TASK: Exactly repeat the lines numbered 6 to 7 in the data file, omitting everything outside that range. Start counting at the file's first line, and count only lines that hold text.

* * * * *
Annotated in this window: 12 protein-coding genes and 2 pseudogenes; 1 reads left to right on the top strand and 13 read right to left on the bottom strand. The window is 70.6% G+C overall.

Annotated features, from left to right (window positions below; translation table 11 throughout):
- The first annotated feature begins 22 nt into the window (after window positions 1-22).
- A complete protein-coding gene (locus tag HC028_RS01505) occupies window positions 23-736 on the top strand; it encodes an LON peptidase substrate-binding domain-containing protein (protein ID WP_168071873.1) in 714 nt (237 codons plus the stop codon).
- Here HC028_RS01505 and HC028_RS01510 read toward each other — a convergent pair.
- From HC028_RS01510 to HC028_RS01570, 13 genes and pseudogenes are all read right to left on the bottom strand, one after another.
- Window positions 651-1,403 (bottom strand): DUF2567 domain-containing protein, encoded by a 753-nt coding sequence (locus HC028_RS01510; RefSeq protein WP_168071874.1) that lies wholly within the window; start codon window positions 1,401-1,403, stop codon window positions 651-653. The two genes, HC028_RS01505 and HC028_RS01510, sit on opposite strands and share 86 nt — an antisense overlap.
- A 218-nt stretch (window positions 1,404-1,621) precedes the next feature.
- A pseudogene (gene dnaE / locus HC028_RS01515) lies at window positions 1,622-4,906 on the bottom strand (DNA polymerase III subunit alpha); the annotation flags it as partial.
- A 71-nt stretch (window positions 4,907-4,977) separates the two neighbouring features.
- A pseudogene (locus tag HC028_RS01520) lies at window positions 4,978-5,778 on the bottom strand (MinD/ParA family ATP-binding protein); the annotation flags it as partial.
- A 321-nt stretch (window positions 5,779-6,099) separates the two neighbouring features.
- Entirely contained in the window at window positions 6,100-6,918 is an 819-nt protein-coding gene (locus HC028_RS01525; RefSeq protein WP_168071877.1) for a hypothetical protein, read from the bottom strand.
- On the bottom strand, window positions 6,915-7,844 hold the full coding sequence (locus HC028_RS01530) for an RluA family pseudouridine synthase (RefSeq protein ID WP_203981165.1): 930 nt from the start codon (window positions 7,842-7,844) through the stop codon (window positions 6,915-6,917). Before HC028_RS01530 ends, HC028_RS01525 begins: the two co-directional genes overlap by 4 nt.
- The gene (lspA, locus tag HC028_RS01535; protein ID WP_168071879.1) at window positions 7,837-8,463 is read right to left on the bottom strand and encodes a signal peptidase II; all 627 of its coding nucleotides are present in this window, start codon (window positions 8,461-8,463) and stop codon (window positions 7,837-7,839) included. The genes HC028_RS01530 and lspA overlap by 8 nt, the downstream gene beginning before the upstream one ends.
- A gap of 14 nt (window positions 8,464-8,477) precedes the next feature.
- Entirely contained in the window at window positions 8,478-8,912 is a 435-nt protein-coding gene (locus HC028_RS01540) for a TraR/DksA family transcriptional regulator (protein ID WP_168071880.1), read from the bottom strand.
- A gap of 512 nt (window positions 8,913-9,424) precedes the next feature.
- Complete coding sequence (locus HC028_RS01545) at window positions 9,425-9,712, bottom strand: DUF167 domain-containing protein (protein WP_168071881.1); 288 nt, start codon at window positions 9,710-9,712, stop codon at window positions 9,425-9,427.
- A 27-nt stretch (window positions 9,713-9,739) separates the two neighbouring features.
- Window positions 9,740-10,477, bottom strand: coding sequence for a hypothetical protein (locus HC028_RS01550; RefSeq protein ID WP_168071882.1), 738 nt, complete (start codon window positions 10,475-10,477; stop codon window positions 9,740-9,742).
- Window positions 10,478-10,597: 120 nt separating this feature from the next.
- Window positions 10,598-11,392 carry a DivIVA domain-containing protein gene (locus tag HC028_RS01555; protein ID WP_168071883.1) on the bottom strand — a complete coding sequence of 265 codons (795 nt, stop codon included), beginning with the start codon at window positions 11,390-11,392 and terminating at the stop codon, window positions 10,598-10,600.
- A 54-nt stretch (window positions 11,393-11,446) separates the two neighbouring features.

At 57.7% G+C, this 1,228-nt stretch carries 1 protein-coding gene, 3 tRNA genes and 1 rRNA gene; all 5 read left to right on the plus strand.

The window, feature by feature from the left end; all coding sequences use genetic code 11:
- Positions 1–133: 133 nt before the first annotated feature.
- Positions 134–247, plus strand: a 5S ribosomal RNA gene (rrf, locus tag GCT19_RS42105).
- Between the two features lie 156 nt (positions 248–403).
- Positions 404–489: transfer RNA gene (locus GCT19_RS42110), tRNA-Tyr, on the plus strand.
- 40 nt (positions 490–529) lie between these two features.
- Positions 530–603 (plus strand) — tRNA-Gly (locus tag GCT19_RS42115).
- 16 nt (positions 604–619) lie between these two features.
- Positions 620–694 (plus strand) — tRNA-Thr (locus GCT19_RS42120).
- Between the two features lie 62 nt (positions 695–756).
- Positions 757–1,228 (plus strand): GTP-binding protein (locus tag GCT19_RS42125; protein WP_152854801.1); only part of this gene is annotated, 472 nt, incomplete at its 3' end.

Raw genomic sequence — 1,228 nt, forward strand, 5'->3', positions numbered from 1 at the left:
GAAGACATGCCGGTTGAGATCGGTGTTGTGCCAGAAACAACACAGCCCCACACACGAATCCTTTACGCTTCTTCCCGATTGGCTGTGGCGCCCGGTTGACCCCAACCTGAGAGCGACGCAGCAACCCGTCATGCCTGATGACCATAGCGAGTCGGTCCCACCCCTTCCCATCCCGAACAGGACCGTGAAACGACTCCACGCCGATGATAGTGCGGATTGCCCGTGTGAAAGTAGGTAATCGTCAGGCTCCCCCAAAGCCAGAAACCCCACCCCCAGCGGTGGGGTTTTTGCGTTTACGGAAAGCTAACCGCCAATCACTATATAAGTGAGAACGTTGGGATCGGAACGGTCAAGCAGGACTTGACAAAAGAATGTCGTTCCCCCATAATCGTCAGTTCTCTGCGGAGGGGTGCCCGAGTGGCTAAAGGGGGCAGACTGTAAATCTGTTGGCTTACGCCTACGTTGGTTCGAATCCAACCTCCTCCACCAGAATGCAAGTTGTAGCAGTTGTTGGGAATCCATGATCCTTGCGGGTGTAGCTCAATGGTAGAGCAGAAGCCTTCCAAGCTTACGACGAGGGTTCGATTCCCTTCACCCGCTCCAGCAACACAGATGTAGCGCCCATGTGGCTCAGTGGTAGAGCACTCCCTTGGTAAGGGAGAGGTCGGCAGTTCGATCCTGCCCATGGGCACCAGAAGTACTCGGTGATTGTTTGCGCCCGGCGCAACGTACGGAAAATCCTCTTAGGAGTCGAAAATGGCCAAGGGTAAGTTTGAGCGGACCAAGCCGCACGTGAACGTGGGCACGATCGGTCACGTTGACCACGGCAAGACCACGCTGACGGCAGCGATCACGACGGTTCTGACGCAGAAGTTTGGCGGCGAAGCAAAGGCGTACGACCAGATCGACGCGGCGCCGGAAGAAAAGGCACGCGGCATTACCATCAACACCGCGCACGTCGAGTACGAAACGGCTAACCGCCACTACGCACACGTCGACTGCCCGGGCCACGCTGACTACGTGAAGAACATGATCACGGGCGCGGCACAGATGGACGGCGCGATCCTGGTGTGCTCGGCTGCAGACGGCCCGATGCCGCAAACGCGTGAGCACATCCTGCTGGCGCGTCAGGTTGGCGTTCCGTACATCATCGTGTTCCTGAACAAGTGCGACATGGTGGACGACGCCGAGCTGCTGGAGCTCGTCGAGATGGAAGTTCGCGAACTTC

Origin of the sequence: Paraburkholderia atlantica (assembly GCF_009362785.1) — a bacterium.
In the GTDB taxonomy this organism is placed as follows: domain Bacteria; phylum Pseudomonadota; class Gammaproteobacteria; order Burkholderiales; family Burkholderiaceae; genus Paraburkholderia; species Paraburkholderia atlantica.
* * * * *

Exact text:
- From HC028_RS01510 to HC028_RS01570, 13 genes and pseudogenes are all read right to left on the bottom strand, one after another.
- Window positions 651-1,403 (bottom strand): DUF2567 domain-containing protein, encoded by a 753-nt coding sequence (locus HC028_RS01510; RefSeq protein WP_168071874.1) that lies wholly within the window; start codon window positions 1,401-1,403, stop codon window positions 651-653. The two genes, HC028_RS01505 and HC028_RS01510, sit on opposite strands and share 86 nt — an antisense overlap.